Wedding Videography: 4 Hot Wedding Videography Trends


Indie Documentaries

While the technological side of wedding videography has come a long way over the last few years, the advances in style have been just as impressive. A growing number of filmmakers have applied their skills to wedding videography, with the finished product reflecting the quality of an independent film. The idea isn’t just to tell the story of your wedding day, but to portray the characters — the conversations, reactions, and moods — in hopes of giving the viewer a sense of the wedding beyond the typical footage. When creating a film with this style, videographers spend more time in the editing room (which, in turn, means the process is likely more costly), but the payoff is in the product: A wedding video even your friends will want to watch again.

The 3-D Photo Montage Show

This concept has become widely available in wedding photography packages. Still images, which are generally taken before the wedding day, are digitally manipulated to appear three-dimensional—special effects and music can be added as well. The finished product is a movie that can be played throughout your reception and will become a one-of-a-kind keepsake. Because this technique requires a significant amount of editing time, couples tend to use pictures taken throughout their lives, not shots from the actual ceremony. “They’re popular to play on the wedding day for an extra wow factor,” says Adam Forgione, owner of Pennylane Productions in Commack, New York. “Keep in mind that it requires many hours of editing and, because of that, it can be more expensive.” That said, if you’re looking for a bit of entertainment that will awe your wedding guests, this could prove to be well worth the money.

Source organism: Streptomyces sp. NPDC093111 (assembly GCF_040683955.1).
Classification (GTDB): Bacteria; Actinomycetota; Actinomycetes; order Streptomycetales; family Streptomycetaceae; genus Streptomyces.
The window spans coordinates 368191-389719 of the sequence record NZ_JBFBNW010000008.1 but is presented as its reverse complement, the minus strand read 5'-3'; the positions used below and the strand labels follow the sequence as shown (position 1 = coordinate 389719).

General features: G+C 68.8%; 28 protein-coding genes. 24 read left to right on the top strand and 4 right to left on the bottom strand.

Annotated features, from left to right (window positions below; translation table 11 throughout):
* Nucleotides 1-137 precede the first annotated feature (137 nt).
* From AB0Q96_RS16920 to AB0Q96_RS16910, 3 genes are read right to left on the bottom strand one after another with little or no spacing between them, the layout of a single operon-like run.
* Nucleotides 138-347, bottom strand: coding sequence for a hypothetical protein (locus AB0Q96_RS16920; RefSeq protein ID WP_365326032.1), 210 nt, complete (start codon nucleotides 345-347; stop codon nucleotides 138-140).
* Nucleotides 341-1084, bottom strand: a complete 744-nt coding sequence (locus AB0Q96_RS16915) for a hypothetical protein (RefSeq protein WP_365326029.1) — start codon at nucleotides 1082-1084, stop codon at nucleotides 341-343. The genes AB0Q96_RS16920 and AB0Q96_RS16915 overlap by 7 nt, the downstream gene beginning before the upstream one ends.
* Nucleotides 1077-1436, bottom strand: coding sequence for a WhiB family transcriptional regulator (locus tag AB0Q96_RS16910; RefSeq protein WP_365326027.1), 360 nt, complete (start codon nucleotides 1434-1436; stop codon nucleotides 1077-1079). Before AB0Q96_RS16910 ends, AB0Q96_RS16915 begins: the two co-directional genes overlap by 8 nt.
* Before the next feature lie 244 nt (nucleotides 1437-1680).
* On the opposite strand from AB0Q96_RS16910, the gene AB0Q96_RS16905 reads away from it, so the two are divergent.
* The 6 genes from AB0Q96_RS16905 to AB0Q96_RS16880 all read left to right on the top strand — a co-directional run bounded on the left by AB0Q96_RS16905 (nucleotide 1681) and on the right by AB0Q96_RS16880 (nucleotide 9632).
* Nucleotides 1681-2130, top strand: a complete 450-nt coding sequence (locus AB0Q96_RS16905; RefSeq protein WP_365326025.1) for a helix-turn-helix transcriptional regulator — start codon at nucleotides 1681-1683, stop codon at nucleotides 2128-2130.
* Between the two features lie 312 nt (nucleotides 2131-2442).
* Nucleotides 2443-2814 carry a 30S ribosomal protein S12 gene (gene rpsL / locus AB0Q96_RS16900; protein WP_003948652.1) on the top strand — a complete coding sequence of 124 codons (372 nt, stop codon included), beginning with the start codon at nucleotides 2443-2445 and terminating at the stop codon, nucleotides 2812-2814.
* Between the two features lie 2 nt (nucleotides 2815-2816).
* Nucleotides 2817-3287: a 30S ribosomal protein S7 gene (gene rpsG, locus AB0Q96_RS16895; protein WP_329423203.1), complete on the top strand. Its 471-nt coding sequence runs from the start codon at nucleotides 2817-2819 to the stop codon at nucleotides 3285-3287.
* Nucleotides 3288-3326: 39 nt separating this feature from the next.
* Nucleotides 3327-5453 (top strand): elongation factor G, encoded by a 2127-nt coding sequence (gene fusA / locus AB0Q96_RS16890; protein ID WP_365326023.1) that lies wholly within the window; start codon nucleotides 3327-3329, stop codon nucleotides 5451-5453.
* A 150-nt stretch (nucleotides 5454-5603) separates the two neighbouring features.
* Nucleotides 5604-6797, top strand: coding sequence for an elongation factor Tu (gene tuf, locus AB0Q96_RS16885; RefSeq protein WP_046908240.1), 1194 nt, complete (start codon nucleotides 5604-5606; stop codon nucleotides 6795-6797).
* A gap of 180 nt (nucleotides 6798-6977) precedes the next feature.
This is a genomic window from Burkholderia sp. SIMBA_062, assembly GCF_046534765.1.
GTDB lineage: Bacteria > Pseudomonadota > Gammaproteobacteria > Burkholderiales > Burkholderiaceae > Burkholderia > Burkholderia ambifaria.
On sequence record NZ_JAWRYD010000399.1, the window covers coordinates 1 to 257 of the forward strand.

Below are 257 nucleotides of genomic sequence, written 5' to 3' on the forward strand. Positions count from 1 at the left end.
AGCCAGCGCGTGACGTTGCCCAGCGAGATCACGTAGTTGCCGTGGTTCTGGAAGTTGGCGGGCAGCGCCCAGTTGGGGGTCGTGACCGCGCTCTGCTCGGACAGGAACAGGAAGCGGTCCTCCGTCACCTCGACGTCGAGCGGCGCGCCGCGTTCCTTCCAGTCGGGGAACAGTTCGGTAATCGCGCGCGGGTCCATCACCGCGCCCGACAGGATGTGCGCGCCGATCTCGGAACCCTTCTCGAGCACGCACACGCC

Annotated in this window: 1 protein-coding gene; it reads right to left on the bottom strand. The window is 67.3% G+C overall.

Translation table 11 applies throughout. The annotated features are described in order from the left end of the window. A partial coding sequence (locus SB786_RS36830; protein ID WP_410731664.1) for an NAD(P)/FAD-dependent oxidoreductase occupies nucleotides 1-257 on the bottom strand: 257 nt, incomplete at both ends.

Wedding Trailers

This intentionally dramatic spin on the typical highlight reel serves as a preview of your wedding video. Picture a roaring epic movie score, special editing effects, and maybe a voiceover. “The trailer is usually done a few weeks after the wedding,” says Forgione. “It has a more intense style than a highlight reel, and it’s designed to make you want to see more.” Think of it as a teaser to show family and friends while waiting for your full-length video. Every videographer’s style is different, but the idea is to share a glimpse of some emotional moments without giving them away. (Visualize your lips almost touching, then a fade to black.)”After the wedding, if the bride and groom want to show off their trailer, they can create a link online to send to friends and family or put on their thank-you cards,” says Forgione.

Trash the Dress

The wedding is over and now you have a gown you’ll likely never wear again hanging in your closet. Giving it to a local charity that supports low-income brides is a wonderful gesture, but if you’ve been dying to let off some of the steam that built up in the planning stages, consider a “Trash the Dress” video. Brides jump in a puddle of mud, let kids put their sticky little hands all over it, or rip it to shreds with their friends—this video is all about having fun. While it’s not a necessary piece of wedding memorabilia, it could be one of your favorite keepsakes.

Special thanks Naomi Raiselle, GENERATIONS videostories

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